Solar panels on key rice fields

Solar arrays have been illegally installed in Hubei province on farmland important to China’s food security, CCTV (China Central Television) has reported.

The land is designated as “basic farmland”, meaning it is important for food security, and “shall not be occupied for other uses in the long term,” according to regulations on its protection.

Anlu, a prefecture-level city in Hubei, is renowned for its rice production. However, since 2021 some of its basic farmland has been taken over by solar panels, covering hundreds of hectares, CCTV found.

A typical case occurred in Muzi, a township in Anlu. Local farmers told CCTV they were pressured by the village committee to lease their land to a solar company. They reluctantly did so, receiving an annual rent of only CNY 500 (USD 69) per mu (667 square metres).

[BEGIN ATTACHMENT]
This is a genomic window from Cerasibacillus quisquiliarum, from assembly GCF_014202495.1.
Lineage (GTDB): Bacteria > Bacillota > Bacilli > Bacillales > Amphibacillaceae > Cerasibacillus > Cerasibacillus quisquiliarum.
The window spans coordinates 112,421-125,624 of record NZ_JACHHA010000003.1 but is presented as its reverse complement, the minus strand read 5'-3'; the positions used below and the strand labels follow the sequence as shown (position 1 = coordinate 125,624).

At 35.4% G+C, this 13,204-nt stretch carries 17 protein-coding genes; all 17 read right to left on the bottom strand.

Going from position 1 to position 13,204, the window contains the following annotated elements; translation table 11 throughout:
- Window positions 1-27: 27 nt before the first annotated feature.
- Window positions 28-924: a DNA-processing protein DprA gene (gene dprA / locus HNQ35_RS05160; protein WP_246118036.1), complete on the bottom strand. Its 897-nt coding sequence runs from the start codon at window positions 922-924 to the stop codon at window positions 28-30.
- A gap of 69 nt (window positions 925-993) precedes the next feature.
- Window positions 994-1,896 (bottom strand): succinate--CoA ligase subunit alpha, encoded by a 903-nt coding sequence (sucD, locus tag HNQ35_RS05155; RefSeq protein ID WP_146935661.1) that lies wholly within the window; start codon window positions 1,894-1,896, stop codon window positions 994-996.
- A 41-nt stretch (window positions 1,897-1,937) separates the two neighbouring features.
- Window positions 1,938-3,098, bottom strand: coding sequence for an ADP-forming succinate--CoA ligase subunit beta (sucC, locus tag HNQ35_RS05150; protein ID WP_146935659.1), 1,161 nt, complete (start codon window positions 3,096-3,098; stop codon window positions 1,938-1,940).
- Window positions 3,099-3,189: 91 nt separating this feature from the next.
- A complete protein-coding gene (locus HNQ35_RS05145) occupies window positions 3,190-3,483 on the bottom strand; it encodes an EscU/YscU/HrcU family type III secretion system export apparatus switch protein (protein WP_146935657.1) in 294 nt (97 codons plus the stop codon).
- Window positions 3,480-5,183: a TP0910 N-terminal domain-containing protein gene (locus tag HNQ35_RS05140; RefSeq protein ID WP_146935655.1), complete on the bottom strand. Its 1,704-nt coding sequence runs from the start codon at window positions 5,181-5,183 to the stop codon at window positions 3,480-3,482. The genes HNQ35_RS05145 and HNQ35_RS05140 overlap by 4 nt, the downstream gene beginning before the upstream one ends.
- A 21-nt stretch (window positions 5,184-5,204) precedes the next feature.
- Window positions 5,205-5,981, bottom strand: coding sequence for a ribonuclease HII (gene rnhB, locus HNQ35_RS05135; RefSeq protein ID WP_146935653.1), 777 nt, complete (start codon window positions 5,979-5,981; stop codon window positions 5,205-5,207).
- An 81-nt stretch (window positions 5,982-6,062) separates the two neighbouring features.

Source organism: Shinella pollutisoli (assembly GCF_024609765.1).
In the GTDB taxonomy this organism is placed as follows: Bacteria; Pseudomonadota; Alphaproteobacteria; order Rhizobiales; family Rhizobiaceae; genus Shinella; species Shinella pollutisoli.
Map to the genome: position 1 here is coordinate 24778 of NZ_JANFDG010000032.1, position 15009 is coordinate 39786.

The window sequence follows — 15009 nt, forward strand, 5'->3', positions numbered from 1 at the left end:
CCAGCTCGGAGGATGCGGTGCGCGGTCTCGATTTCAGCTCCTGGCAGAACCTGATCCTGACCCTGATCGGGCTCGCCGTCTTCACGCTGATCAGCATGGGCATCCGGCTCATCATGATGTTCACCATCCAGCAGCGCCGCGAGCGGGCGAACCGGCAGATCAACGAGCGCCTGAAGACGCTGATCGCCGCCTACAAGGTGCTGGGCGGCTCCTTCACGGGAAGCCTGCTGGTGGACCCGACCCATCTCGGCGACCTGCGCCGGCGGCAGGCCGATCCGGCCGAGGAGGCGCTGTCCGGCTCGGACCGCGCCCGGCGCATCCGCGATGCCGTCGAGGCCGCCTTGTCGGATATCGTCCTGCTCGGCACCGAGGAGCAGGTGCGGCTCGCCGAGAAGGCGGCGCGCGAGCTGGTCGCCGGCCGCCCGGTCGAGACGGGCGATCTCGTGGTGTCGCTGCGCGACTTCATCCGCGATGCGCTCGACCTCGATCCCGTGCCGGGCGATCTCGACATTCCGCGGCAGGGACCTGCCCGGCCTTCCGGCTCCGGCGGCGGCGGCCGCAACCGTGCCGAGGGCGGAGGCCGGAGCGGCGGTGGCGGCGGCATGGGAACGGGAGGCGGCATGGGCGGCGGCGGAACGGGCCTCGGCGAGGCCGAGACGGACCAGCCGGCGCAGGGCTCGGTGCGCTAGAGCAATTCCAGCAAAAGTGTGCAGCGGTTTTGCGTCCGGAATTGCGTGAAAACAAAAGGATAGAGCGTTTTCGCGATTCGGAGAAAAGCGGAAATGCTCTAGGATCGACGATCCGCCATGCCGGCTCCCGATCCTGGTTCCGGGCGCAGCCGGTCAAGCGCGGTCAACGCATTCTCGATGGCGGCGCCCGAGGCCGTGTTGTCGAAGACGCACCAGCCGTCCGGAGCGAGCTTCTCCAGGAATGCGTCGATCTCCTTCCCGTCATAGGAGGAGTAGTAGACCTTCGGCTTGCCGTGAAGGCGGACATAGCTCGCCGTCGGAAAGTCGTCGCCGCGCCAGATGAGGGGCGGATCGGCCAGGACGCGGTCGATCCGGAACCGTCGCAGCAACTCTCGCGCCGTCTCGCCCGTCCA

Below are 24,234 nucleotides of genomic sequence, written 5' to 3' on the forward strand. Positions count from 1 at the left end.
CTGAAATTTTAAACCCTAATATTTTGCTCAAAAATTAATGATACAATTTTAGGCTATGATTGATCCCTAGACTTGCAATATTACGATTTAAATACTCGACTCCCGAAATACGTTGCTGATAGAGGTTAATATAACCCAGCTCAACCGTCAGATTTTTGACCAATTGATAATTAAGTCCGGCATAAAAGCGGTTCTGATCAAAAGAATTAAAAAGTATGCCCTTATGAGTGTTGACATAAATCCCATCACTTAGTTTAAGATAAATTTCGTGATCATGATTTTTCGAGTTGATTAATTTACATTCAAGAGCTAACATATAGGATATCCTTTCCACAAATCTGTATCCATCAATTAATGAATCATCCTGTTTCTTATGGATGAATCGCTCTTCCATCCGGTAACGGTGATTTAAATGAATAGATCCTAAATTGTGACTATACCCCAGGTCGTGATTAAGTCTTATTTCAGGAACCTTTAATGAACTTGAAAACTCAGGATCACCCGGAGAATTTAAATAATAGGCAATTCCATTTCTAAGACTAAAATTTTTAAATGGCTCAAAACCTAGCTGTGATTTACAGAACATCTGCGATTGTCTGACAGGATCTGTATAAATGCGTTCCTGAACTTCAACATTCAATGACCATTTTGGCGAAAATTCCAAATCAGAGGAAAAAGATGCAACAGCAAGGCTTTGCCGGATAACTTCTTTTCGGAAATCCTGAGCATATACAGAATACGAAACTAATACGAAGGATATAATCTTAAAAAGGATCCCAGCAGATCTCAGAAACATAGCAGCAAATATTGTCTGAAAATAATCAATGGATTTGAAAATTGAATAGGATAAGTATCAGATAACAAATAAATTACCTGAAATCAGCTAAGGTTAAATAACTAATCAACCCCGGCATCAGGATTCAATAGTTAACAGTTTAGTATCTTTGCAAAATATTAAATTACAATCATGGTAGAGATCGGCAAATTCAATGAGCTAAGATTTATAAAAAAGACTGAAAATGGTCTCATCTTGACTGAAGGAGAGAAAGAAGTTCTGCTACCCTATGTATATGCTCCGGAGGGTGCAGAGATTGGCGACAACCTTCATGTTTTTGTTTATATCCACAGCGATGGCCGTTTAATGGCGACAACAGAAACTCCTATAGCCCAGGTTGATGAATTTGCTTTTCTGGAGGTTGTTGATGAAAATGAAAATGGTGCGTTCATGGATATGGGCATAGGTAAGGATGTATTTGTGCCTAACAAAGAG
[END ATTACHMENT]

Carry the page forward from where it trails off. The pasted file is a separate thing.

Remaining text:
Local rice fields normally yield 700-750 kg per mu per year, one farmer said. Last year, the government’s guaranteed minimum rice price was around CNY 2.6 per kg. So the farmer’s income would have been at least CNY 1,820 per mu, over three times the rent.

The contract between the farmers and the company is only legal if the site is not classified as basic farmland. Although a company staff member and a local government official told CCTV it is not, farmers showed their land contracts clearly showing it is.

Since CCTV’s exposure of the illegal occupation, the local government has been investigating the problem, Chengdu Economic Daily reported.

Read China Dialogue’s analysis of the rise of China’s solar panel industry.